Is Big Brother Sneaking In?
The student loan interest rate fiasco is an accounting issue currently being debated by Congress. Keep your blinders on because while the
country was paying attention to money talk, CISPA passed 248 to 168 –effectively deeming all existing privacy laws null and void for “cyber-security” purposes.
In a vote last night, the House of Representatives passed the controversial Cyberintelligence Sharing and Protection Act, more commonly known as CISPA. The final roll call was 248-168, with most of the Republicans voting in favor and most of the Democrats voting
H.R.3523 – The Cyber Intelligence Sharing and Protection Act authorizes any private company (search engines, social media sites, etc.) or government (with authorized security clearance) to monitor and collect internet (or their controlled assets) browsing information AND share it with any other organization or company (with similar authorization) without legal recourse to sue. The bill does not adequately
define just what cyber security purpose is; there is no legal requirement to inform anyone using their services that they participate in this practice; there is no specified agency authorized to use the information; and finally it overrides privacy presumptions found in the Electronic Communications Privacy Act, the Foreign Intelligence Surveillance Act, and the Communications Act regarding the privacy
of an individual’s online communications and related records.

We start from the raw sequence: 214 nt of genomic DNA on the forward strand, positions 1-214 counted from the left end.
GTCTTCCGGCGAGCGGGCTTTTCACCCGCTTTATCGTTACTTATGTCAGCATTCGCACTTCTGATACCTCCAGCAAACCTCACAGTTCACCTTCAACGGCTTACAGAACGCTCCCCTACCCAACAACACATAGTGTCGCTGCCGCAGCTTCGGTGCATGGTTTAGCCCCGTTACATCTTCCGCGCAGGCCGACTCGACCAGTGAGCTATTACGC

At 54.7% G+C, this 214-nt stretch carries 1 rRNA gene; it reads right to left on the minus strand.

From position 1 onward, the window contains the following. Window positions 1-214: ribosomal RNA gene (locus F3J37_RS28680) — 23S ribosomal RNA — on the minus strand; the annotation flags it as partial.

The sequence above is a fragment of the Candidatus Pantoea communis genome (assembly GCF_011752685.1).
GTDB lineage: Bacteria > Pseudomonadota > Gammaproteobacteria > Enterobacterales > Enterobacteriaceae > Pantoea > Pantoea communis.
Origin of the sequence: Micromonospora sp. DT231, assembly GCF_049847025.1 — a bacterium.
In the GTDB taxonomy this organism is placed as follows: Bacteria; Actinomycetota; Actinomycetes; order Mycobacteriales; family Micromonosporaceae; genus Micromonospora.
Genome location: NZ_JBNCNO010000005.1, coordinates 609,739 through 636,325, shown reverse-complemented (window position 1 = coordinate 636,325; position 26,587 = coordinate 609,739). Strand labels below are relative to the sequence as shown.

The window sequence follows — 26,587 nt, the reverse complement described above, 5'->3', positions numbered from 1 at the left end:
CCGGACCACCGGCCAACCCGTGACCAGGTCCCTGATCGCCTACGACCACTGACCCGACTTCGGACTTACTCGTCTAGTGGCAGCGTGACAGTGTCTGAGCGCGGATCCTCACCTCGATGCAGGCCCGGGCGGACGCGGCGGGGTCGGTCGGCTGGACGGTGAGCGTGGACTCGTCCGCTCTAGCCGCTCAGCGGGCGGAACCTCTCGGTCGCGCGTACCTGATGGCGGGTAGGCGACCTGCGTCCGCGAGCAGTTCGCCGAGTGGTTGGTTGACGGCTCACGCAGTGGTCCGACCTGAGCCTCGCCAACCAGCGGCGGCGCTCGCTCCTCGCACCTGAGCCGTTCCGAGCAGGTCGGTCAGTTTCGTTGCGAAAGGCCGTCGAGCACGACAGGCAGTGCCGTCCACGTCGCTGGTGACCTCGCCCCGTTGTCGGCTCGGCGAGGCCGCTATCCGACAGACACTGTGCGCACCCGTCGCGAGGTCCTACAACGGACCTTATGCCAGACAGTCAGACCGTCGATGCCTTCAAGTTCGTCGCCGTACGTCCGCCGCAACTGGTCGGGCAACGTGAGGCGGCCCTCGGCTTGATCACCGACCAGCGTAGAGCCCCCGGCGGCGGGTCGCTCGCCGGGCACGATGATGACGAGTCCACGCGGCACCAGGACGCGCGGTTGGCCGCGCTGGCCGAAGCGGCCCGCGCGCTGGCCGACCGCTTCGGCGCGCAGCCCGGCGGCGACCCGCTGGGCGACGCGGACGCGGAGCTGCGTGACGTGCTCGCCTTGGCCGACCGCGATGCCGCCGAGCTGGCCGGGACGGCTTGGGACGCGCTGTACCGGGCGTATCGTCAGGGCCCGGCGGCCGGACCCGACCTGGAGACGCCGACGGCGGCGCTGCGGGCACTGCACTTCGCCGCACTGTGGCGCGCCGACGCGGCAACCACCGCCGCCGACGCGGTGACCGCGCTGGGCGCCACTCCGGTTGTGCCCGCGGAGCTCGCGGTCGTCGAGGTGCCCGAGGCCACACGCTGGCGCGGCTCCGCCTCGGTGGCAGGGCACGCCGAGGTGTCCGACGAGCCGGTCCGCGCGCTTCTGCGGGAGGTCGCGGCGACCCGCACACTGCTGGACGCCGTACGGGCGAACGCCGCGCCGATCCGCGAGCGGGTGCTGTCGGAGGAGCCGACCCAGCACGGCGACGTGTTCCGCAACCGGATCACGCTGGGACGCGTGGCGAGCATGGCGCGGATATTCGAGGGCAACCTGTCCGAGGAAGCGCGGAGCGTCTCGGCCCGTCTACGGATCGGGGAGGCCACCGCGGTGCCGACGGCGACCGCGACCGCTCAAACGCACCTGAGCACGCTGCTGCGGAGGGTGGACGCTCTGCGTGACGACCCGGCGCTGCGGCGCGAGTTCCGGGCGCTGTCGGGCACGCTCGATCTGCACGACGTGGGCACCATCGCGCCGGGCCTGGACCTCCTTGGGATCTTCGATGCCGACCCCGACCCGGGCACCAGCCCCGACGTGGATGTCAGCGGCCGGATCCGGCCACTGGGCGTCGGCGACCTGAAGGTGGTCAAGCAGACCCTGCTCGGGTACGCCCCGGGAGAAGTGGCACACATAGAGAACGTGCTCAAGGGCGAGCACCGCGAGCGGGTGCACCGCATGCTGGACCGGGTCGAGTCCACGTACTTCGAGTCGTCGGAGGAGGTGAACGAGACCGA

The argumentscoming from political circles in Washington regarding the student loan interest extension is not over maintaining
the current 3.4 percent interest rate on government student loans (set to double on July 1, anyway), but where the money is going to come from to continue to pay interest for the 7.4 million students currently receiving the loans.
H.R.4628: To extend student loan interest rates for undergraduate Federal Direct Stafford Loans
Democrats want to extend the low student rates by cutting subsidies to oil and natural gas companies, which is opposed by the GOP. The House Democrats proposed tightening taxes on owners of so-called S corporations, assisting them in avoiding paying Social Security and Medicare tax on earnings. This costs taxpayers hundreds of millions of dollars every year.
The bill, as written, would transfer money from the Prevention and Public Health Fund (a Fund to provide for expanded and sustained national investment in prevention and public health programs to improve health and help restrain the rate of growth in private and public sector health care costs) set aside under OBAMACARE. There is currently $11.9 billion in the fund; under the bill passed by the House, all of those funds would be repealed; the bill directs $5.9 billion to pay for the one-year interest rate freeze and puts the remainder toward deficit reduction.
The GOP voted earlier this month for a 2013 federal budget that lets Stafford loan rates double (as scheduled).
Democrats reluctantly voted to use the same Prevention and Public Health Fund to pay for the payroll tax cut extention earlier this year.
So where do you stand on these issues?